Agreement between paternal self-reported medication use and records from a national prescription database
Peer reviewed, Journal article
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Original versionPharmacoepidemiology and Drug Safety. 2018, 27 (4), 413-421. 10.1002/pds.4411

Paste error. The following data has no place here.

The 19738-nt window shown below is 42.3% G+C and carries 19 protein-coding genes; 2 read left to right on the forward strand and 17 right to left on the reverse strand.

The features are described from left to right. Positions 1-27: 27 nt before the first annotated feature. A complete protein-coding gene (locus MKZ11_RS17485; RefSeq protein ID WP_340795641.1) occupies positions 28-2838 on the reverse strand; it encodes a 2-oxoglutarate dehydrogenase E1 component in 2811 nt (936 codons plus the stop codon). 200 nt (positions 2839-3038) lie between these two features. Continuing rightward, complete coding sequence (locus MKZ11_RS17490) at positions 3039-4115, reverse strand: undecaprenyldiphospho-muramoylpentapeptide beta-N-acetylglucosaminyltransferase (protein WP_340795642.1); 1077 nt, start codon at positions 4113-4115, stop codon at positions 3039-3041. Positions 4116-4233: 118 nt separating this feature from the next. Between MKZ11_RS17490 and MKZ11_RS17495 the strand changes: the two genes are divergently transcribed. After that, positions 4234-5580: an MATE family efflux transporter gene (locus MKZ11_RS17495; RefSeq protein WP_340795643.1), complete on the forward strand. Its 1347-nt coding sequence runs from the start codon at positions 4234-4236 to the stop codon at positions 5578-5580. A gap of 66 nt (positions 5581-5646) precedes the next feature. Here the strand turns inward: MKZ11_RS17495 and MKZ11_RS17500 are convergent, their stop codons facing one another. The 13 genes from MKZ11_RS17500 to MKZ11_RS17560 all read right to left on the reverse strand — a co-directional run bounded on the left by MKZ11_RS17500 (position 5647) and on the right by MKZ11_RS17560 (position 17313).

PurposeFather's medication use is of interest in fertility studies and as negative control exposures in pregnancy medication safety studies. We sought to compare self-report to prescription records to understand how reliably each of these sources of information may be used. MethodsWe compared self-reported medication use in the 6 months prior to pregnancy from fathers participating in the Norwegian Mother and Child Cohort Study to records of dispensed prescriptions from the Norwegian Prescription Database that overlapped in time. Medications from 3 main categories were assessed: prescription medications used chronically, prescription medications used episodically, and over-the-counter/prescription medications (predominantly obtained without prescription). We calculated agreement between self-report and dispensing records using Cohen's kappa statistic. ResultsWe included 42848 pregnancies with the father's prescription data available for the 9 months before pregnancy. Prescription medications used chronically including antiepileptics, antipsychotics, and antidepressants showed substantial agreement between self-report and prescription records: kappa statistics 0.87, 0.63, and 0.74, respectively. Prescription medications used episodically like anti-infectives, opioids, anxiolytics, and hypnotics and sedatives showed worse agreement: kappa 0.19, 0.32, 0.40, 0.32. Over-the-counter/prescription medications like paracetamol and nonsteroidal anti-inflammatory drugs had slight agreement: kappa 0.02 and 0.20. ConclusionsThere is good agreement between paternal self-report and prescription data for prescribed medications used chronically and substantially less for medications used episodically. Suboptimal agreement for episodic medications suggests poor recall (for questionnaires) or false positives due to noncompliance (prescription data). Not surprisingly, use of medications available both with and without a prescription is not well captured using prescription databases alone.